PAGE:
Vincent Impellitteri
Three Italian-born candidates run for mayor in New York City.

The 1950 race for New York City mayor was historic for several reasons –one of them the fact that each of the three main candidates was Italian-born and selected because of his nationality --the first time this occurred in history and undoubtedly the last. Sicily was the birthplace of Ferdinand Pecora in 1886, and Vincent Impellitteri in 1900, while Edward Corsi was born in Capistrano in 1896. None were scions of wealthy families and accordingly learned early in life that success would come only after hard work, sacrifice, self-confidence, and perseverance. The son of a shoemaker, Ferdinand Pecora, the oldest of the trio, was brought up in a non-Italian neighborhood of New York, but nevertheless met with derision because of his ethnic background as a youngster. The Pecora family also became Protestant and for a time Ferdinand, who was an excellent student, studied at a Protestant seminary. After obtaining a law degree from the New York Law School, Ferdinand, a Democrat, became an assistant district attorney and later counsel to United States Senate Committee on Banking and Currency. He headed the Special Investigating Committee that produced ample evidence of irregular practices in the financial markets that led Congress to enact the Security and Exchange Act. He was then appointed a New York State Supreme Court judge.

Edward Corsi was the son of Italian deputy and noted reformer whose death at an early age brought economic difficulty to the Corsi family that entered New York in 1907. When further tragedy afflicted the family and caused the death of his mother, an extra burden was placed on young Edward who not only persevered, but also became a promising student at New York's St. Xavier High School. He obtained a law degree from Fordham University and combined a career of law, journalism and social work. An active Republican, he served as Commissioner of Immigration under Presidents Hoover and Franklin D. Roosevelt as well as Mayor Fiorello LaGuardia's Commissioner of Public Welfare in the 1930s.

Born in mountain town of Isnello, Sicily, Vincent Impellitteri (1900-1987), one of eight children, was brought to New York as an infant and then moved to Ansonia, Connecticut where his shoemaker father struggled to eke out a living for his large family. After graduating from high school, young Vincent succumbed to blandishments of patriotism, joined the Navy and saw action during World War I. He received a law degree from Fordham University, and became involved in Democratic politics. He served as counsel for labor unions, and an Assistant District Attorney of New York County where he demonstrated credible ability as a prosecutor in high profile cases. In a conscious effort to appeal to the Italian American voters, in 1945 the Democratic Party, chose him to run for what was then the second most important position in New York City government: City Council President. He won the seat with a huge plurality that was on par with the vote of winning mayoral candidate William O'Dwyer. The same ticket won re-election in 1949 as Impellitteri emerged as the greatest vote-getter in the Democratic party. When O'Dwyer resigned his office in 1950 to become ambassador to Mexico, Impellittteri stepped in as Acting Mayor to await the special 1950 mayoral election.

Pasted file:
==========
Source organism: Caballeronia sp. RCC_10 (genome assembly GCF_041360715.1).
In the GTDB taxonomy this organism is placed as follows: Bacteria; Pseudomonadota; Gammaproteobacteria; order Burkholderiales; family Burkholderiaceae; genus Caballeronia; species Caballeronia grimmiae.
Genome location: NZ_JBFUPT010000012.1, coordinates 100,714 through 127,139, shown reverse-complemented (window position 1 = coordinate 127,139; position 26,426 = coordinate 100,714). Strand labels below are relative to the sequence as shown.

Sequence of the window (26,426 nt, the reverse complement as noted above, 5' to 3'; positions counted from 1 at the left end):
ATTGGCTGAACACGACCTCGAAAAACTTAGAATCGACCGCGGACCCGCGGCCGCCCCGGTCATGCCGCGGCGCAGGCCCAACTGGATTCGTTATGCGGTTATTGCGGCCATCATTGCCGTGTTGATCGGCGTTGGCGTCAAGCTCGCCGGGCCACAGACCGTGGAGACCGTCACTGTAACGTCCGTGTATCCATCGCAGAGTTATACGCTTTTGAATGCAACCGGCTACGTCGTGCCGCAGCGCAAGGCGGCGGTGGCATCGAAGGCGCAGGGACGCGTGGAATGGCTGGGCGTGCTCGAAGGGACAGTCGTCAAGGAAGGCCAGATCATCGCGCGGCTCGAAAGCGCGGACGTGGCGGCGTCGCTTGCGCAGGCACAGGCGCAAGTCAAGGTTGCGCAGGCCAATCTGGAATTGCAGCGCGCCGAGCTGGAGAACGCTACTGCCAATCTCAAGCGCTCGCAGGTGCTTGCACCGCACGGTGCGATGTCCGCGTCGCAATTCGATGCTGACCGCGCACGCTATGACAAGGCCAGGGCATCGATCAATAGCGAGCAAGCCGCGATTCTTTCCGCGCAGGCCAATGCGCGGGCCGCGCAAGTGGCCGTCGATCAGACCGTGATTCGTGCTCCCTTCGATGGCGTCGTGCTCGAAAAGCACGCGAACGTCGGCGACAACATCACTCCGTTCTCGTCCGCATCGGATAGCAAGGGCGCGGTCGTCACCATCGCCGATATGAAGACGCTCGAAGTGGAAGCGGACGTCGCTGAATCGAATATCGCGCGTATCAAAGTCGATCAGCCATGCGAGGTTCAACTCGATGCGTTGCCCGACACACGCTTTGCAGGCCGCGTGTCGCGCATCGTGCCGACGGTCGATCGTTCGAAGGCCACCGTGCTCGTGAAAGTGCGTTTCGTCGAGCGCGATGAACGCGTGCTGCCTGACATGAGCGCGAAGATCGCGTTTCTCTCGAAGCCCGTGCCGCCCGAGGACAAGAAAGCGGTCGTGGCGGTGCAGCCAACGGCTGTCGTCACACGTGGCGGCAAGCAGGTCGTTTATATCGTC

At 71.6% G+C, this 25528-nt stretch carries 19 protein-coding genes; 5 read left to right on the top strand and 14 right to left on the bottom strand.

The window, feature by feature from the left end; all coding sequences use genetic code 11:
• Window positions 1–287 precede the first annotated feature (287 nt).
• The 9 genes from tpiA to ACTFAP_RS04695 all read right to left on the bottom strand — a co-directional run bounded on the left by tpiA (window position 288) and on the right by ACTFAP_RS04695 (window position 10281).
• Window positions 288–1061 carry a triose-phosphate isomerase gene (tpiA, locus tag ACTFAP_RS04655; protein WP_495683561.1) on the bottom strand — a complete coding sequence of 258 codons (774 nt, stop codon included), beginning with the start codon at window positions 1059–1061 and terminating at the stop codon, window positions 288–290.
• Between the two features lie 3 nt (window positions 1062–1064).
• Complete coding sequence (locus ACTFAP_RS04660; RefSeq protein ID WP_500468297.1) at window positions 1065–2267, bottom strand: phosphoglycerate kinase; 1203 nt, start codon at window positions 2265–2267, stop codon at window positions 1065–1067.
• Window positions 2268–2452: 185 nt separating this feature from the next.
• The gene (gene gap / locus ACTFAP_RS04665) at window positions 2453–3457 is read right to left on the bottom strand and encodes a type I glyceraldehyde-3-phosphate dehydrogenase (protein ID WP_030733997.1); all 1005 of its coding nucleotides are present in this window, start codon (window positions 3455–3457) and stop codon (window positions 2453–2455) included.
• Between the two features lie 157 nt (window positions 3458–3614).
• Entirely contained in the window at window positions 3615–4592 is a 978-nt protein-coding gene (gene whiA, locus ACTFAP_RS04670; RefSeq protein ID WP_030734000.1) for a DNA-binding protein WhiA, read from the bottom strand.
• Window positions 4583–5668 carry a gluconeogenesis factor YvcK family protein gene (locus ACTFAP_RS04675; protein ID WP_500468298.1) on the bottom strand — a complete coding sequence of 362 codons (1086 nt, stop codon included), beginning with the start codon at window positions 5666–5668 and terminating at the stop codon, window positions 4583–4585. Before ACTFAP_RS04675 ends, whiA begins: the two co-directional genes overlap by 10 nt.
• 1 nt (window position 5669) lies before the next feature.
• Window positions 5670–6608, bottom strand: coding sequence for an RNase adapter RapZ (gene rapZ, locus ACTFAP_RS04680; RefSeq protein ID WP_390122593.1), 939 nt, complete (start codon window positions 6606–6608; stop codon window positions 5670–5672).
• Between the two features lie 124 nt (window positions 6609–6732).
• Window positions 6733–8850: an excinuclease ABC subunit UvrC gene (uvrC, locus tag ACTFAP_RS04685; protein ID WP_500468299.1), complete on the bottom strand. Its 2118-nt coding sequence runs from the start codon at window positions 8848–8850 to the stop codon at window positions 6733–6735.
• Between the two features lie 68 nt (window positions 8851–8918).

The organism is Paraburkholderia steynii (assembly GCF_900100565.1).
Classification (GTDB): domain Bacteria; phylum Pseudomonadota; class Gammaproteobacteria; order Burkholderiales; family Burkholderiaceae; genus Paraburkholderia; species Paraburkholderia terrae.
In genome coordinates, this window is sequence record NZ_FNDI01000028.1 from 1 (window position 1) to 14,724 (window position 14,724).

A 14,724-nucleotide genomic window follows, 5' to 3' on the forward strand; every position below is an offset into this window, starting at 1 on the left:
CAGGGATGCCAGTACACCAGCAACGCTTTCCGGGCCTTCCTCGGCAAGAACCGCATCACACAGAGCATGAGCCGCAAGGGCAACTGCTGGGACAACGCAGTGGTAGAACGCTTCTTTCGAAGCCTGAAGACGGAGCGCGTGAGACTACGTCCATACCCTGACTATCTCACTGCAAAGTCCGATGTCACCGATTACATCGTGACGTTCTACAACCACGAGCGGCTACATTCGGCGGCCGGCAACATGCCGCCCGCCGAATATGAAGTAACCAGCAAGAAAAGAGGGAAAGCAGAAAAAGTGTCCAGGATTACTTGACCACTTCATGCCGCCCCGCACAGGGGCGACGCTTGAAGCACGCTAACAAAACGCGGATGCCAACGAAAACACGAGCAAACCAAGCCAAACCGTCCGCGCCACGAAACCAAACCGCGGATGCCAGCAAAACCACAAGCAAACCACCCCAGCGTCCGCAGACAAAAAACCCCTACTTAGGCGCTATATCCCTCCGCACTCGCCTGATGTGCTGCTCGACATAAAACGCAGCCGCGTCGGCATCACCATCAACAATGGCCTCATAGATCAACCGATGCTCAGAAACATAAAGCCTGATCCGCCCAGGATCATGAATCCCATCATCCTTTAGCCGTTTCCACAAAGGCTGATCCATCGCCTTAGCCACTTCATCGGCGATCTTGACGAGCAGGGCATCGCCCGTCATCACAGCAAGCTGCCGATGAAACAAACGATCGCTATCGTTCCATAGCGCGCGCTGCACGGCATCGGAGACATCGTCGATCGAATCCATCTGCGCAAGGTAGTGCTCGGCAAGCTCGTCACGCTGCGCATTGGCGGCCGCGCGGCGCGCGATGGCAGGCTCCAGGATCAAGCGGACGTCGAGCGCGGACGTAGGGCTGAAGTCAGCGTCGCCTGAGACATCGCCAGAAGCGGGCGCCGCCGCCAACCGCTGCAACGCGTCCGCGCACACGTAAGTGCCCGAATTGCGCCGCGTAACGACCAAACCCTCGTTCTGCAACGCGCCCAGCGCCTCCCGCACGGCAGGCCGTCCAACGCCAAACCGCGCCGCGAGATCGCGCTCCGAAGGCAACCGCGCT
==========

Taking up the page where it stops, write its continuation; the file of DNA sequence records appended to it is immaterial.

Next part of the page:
When the Democratic organization designated Pecora as its mayoral candidate, and the Republicans responded with an endorsement of Corsi, Impellitteri decided to buck his party's leadership to run on his own ticket –the Experience Party. The unusual phenomenon unfolded as the three well-qualified Italian-born men contested with each other for the big prize. Impellitteri won, much to the surprise of many, thus becoming the only Italian-born mayor of New York City. The Democratic administration of President Harry S. Truman utilized Impellitteri's Italian birth to promote United States foreign policy goals of discouraging Italians from voting for the Italian Communist Party by sending the mayor on a good will tour in 1952. The tour was a huge success as more Italians greeted Impellitteri than any other Italian American political figure.

Next to the presidency of the United States, the position of New York City mayor is perhaps the most high profile and is frequently referred to as the second most powerful political position. Of the several Italian Americans who have aspired to mayor of New York City only Fiorello LaGuardia, Rudolph Giuliani and Impellitteri have achieved it. Impellitteri, less well-known than the other two, was a manifestly friendly and affable figure who presented the visage of order and agreeableness, a clean cut, amiable image who completed his career of public service as a city judge.

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